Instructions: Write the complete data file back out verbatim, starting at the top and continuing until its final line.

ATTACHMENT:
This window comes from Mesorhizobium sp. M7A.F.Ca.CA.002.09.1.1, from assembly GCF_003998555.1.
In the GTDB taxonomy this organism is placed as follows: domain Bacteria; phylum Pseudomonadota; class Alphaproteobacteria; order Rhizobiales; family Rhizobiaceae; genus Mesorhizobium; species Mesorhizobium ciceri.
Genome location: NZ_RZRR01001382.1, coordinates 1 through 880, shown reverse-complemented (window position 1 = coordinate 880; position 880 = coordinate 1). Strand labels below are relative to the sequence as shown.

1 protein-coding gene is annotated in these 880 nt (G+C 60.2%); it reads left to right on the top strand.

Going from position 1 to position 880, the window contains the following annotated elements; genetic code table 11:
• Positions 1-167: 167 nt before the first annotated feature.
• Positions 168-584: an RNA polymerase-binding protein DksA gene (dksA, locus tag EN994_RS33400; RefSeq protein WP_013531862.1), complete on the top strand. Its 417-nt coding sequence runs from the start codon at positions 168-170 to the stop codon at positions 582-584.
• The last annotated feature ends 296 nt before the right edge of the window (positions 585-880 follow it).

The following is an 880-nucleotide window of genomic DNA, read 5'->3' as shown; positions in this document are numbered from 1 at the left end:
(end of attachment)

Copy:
This window comes from Mesorhizobium sp. M7A.F.Ca.CA.002.09.1.1, from assembly GCF_003998555.1.
In the GTDB taxonomy this organism is placed as follows: domain Bacteria; phylum Pseudomonadota; class Alphaproteobacteria; order Rhizobiales; family Rhizobiaceae; genus Mesorhizobium; species Mesorhizobium ciceri.
Genome location: NZ_RZRR01001382.1, coordinates 1 through 880, shown reverse-complemented (window position 1 = coordinate 880; position 880 = coordinate 1). Strand labels below are relative to the sequence as shown.

1 protein-coding gene is annotated in these 880 nt (G+C 60.2%); it reads left to right on the top strand.

Going from position 1 to position 880, the window contains the following annotated elements; genetic code table 11:
• Positions 1-167: 167 nt before the first annotated feature.
• Positions 168-584: an RNA polymerase-binding protein DksA gene (dksA, locus tag EN994_RS33400; RefSeq protein WP_013531862.1), complete on the top strand. Its 417-nt coding sequence runs from the start codon at positions 168-170 to the stop codon at positions 582-584.
• The last annotated feature ends 296 nt before the right edge of the window (positions 585-880 follow it).

The following is an 880-nucleotide window of genomic DNA, read 5'->3' as shown; positions in this document are numbered from 1 at the left end: